Come Again

Robert Webb

Canongate, £16.99

Review by Chris Dobson

Three years ago, Robert Webb’s memoir How Not To Be a Boy was acclaimed for its unflinchingly honest – and unfailingly funny - examination of modern masculinity. In the actor and comedian’s first novel, the focus is a feisty female protagonist, Kate.

When we meet her at the start of Come Again, she’s not in a great place. The sudden death of her husband, Luke, has turned her world upside-down.

If only she could go back in time to the day they met, in 1992. Lo and behold, in a magical realist flourish worthy of Life on Mars, Kate wakes up in the body of her 18-year-old self. She now has the chance to warn Luke of the brain tumour that will kill him before it’s too late.

If it sounds outlandish, that’s because it is, but it’s unabashedly so. Like Woody Allen’s film Midnight in Paris, it doesn’t have to make sense when the ride is so enjoyable. Unfortunately, it takes a long time to get to this point. Before then, it’s necessary to wade through 90 pages, and although Webb achieves some powerful insights into grief and mental health, this section rather overstays its welcome.

In fact, if I can be forgiven for employing a non-coeliac-friendly simile, Come Again is like a sandwich: it has a warm, delicious filling, but the bread on either side is a bit stale.

The main problem with Come Again is that it feels like two books that have been awkwardly stitched together. The time-travelling romantic comedy is a delight, subversively beginning at the end of a relationship before going back to its genesis.

But in its first and third acts, Come Again takes on the guise of a spy thriller, complete with an evil Russian billionaire. These elements might have worked in a novel of their own, but here they distract from the personal relationships that make the story so engaging.

Stylistically, too, this is a mixed bag. There are the jokes and gratuitous swearing familiar to Peep Show fans, but Webb is also keen to assert his literary credentials, with references to Shakespeare sprinkled throughout the plot. Luke’s failed ambition to be the next James Joyce is possibly a self-commentary by Webb on his own writerly limitations.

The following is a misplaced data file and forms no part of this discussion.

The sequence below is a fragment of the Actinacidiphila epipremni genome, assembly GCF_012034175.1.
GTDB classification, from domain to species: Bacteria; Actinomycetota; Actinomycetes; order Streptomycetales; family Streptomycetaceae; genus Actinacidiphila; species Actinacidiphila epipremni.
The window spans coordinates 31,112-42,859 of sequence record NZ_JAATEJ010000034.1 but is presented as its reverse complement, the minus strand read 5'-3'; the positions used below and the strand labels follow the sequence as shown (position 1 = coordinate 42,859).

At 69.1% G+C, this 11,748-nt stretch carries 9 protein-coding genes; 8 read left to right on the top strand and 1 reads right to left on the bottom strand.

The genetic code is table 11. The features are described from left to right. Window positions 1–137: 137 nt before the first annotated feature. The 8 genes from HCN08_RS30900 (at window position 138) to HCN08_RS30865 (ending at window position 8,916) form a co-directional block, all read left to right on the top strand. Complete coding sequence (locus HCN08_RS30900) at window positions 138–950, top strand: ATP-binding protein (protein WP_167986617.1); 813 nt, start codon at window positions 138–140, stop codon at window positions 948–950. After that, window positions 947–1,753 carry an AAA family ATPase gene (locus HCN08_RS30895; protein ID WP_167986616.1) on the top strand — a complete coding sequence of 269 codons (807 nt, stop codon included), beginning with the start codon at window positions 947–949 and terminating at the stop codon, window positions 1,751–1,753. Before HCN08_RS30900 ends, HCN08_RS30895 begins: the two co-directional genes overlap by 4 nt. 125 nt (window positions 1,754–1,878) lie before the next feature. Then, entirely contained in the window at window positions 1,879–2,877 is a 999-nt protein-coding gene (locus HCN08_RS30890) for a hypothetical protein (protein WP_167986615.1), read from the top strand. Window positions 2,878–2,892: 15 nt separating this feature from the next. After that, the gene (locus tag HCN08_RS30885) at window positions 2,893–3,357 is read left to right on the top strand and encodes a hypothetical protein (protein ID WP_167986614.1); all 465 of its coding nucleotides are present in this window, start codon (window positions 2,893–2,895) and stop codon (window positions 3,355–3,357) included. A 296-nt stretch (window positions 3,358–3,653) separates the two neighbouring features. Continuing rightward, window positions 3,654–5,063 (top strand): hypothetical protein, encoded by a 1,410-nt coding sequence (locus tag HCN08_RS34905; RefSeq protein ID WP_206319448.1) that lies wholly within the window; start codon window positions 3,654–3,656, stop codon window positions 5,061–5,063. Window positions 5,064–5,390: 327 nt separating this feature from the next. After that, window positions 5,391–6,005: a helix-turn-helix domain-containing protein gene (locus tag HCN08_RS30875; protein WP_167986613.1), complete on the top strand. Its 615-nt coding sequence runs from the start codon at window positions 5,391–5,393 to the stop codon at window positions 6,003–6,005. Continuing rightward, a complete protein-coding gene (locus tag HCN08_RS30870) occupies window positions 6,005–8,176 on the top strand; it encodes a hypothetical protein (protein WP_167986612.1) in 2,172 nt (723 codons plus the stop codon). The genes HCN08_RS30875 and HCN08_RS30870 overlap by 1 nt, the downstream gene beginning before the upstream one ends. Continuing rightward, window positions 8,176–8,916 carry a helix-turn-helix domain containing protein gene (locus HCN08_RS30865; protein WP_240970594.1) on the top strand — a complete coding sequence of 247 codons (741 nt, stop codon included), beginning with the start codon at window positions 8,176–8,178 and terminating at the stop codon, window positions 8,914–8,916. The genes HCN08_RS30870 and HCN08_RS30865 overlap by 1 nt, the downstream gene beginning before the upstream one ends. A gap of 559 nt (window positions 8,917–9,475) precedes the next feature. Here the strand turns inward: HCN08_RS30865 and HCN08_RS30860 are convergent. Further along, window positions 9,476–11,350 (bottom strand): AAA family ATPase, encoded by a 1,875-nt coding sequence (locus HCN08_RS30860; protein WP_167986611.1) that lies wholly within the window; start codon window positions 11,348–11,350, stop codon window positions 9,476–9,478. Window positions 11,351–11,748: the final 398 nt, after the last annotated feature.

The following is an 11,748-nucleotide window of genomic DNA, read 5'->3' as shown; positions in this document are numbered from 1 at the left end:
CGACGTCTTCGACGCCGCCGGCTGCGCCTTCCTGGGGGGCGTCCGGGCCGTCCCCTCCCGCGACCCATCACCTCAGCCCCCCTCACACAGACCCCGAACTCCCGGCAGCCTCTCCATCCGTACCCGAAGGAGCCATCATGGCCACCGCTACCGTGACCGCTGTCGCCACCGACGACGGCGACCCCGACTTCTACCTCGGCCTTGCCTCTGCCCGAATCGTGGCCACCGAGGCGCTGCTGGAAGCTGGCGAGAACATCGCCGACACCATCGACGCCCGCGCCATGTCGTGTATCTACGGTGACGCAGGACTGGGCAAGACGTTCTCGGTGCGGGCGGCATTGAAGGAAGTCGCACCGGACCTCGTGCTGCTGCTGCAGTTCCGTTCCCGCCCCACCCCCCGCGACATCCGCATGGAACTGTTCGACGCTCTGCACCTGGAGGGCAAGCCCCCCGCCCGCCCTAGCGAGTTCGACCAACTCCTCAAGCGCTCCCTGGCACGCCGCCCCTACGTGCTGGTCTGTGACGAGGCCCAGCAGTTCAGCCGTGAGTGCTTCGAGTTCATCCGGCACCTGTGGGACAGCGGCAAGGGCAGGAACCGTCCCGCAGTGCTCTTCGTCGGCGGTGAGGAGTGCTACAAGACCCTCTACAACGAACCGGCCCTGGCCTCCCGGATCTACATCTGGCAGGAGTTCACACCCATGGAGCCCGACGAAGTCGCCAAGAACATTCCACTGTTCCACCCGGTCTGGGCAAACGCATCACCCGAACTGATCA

It is only to be hoped that in Webb’s future writings we see more of his coarse humour – which, for sure, will not be to everyone’s tastes – and less of the literary pretensions Kate so despises in her former husband’s unfinished novel. Kate herself has a strong narrative voice, asserting her independence while revealing a vulnerability which feels very human.

Webb doesn’t hide his political allegiances and there are references throughout to contemporary events such as Brexit and the election of Donald Trump. With its short chapters and dramatic set pieces, the novel feels filmic, and at its heart is a timely message: there’s no point looking to the past, no matter how perfect it may have seemed, which can apply to countries as well as people.

Students and alumni of York University, where parts of the book are set, are also likely to enjoy Come Again.

But where it most succeeds is in its exploration of the performativity of gender roles – as Kate argues to her traditional mother, the fact that she likes what is conventionally viewed as ‘boys’ stuff’ makes her no less of a woman.

When Webb’s novel really gets going in its second act, a quirky cast of characters bursts to life, from Kes – a “working-class-with-airs-and-graces bisexual funbucket” – to possible spy Toby. By the time the book ends, you’ll be left wanting to know more about these characters’ extravagant lives, leaving ample space for a sequel or prequel somewhere down the line.